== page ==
Patricia Pearson - Native American Indians - Ojibwa and Cree shaking tent
Type of Spiritual Experience
A description of the experience
From Opening Heaven’s Door – Patricia Pearson
In the summer of 2010 I flew more than a thousand miles north of Toronto to visit the Ojibwa and Cree on their traditional lands in the boreal forest near Hudson's Bay. The Elders there were born in the forest, following an age-old way of life.
They had scarcely more contact with modernity than the tribes of the Amazon or the Andaman Islands, until their children were brutally forced into boarding schools in the twentieth century, as late as the 1970s.
These Elders spoke of their shamanic "shaking tent" ceremony, which they had used, for all intents and purposes, as a radio.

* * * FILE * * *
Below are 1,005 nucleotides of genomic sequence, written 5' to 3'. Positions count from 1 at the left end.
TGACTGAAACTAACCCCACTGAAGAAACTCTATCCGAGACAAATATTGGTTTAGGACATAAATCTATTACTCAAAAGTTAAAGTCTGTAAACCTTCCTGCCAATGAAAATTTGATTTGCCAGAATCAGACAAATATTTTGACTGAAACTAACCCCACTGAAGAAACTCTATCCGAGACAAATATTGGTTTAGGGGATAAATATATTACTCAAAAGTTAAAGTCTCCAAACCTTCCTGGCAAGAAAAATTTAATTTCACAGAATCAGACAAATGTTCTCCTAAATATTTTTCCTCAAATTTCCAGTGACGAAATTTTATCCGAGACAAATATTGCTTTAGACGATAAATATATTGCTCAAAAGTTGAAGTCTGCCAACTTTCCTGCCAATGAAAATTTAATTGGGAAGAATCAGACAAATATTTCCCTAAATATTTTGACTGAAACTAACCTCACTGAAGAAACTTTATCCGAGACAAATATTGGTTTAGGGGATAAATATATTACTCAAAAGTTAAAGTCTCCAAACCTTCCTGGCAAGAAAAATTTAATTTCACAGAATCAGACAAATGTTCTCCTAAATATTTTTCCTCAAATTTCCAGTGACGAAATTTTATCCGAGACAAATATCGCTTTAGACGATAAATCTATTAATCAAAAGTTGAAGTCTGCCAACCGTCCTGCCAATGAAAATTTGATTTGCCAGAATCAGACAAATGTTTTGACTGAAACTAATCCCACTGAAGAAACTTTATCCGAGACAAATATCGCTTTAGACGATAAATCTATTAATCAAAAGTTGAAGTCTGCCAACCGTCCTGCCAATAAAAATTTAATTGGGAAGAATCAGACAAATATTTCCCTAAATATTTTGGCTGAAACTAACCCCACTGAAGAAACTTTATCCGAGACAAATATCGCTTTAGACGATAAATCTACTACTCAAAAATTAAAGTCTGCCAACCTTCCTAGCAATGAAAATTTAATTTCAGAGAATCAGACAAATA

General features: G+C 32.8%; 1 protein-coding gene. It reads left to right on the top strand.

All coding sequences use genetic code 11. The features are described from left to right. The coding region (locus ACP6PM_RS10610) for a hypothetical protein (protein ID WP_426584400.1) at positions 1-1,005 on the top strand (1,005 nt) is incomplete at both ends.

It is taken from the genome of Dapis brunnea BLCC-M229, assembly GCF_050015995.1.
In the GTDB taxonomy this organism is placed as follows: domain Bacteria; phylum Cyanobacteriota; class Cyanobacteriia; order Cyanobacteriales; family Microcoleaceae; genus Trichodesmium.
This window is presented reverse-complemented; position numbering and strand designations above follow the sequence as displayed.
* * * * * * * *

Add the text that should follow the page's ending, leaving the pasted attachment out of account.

The shaking tent consists of long strips of hide forming a narrow sphere, almost like a closed umbrella. The shaman stands inside it, although its width is barely larger than his body. As he enters into a trance, the hide strips begin to flutter, as if he's created some kind of energy field.
But, explained the Elders, the shaking tent isn't merely a ritual means to commune with the spirits. It was how they learned what was going on before they had telephones-what the weather was like, what hunting conditions other families and groups were encountering hundreds of kilometers up and down their main waterway, the great Severn River. Like the Masai with their "telegraph," there was - there always had been - this other way to know things.